Chip Reid Still Ravin' on Baltimore: Obama 'Really Did Wallop Them There'

CBS White House correspondent Chip Reid took his Friday night cheering routine for Barack Obama’s "command performance" at the GOP meeting in Baltimore and repeated it on Sunday’s Reliable Sources on CNN. "The president realy did wallop them there," he insisted. "The Republicans were fighting them with one hand, maybe both hands, tied behind their back."

HOWARD KURTZ: How is it that the cameras stayed only on the president and we didn't get to actually see the Republican members of Congress that were asking those questions?

REID: Well, I think in many ways, the president really did wallop them there. I think the White House feels that way, and it was because the Republicans were fighting with one hand, maybe both hands, tied behind their back.

First of all, they were not on camera asking the questions. It was just a disembodied voice, at least in the live version, because they didn't have it set up so they could have two live cameras at the same time. It was just a technical thing. Later, we used the questions in my Evening News piece, for example. But if you were watching it live, it was like the president alone was up there.

KURTZ: Up on Mount Olympus.

REID: Exactly. And they would ask the question. And they're in no more "you lie" moment mode right now. The Republicans are back off from that. They are not in a position to -- they wanted so badly to say that's nonsense, or you know that's not true, to fight back, but they couldn't because of the format. So, basically what happened, whatever sports metaphor you want to use, mine is that they would ask a question, then the Republican defense would leave the field and Obama would run for a touchdown because they couldn't fight back.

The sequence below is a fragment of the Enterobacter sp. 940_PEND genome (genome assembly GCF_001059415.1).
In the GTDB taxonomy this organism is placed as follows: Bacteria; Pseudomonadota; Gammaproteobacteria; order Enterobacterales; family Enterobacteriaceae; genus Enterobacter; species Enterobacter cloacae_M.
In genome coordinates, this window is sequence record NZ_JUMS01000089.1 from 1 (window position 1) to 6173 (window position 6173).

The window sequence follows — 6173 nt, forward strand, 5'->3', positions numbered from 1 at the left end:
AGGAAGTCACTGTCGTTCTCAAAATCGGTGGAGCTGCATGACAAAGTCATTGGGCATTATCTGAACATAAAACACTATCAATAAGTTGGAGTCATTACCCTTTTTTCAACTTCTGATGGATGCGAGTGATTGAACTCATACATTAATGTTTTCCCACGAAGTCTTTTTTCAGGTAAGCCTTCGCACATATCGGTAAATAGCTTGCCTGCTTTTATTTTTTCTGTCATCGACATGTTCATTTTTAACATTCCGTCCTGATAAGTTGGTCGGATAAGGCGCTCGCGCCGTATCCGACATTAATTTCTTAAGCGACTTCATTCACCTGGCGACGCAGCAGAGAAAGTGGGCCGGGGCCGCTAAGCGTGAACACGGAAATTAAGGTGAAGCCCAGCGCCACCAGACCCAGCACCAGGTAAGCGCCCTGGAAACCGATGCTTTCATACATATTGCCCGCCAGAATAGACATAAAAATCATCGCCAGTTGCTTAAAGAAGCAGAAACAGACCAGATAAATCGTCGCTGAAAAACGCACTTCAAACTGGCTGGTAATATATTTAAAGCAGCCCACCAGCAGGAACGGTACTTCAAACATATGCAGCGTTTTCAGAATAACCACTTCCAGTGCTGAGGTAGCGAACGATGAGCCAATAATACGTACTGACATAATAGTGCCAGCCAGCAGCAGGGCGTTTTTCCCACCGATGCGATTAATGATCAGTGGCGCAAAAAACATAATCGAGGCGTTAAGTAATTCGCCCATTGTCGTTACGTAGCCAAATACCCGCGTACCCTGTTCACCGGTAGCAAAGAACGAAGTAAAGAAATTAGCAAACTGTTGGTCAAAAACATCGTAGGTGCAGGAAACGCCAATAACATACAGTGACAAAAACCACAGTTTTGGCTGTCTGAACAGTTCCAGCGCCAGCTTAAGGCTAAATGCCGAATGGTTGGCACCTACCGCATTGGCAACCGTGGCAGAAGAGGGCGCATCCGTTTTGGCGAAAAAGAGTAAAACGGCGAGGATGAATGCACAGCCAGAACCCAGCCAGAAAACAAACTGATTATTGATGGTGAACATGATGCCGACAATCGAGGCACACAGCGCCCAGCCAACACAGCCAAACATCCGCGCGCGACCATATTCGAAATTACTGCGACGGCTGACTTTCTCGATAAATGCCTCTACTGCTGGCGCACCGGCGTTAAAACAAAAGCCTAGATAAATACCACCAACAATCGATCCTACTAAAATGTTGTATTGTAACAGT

Kurtz also played a clip of Obama in his State of the Union address attacking TV pundits: "The more the TV pundits reduce serious debates to silly arguments, big issues into sound bites, our citizens turn away." That sounds like an attack on the talk-TV titans, but Kurtz suggested to Reid he was being attacked, and Reid said he would accept the criticism, since some of it’s justified:

KURTZ: Look, the president, Chip Reid, went after Republicans, the Supreme Court, sitting right there, but also used your airwaves and CNN's airwaves, everybody's airwaves, to go after the likes of you. Were you offended?

REID: Oh, not at all. That's part of the game. I would expect him to, and some of it's justified.

KURTZ: I can't recall hearing the media be a target in a State of the Union speech before. Maybe sometimes.

REID: That may be true, but he certainly has targeted -- he targeted me personally at a town hall once. He saw me off to the side and he basically made that same attack, and said, "Right, Chip?" And the whole audience turned and looked at me. Unfortunately, I wasn't in a position to defend myself or my profession. At that time, anyway.

Tim Graham
Tim Graham
Tim Graham is Executive Editor of NewsBusters and is the Media Research Center’s Director of Media Analysis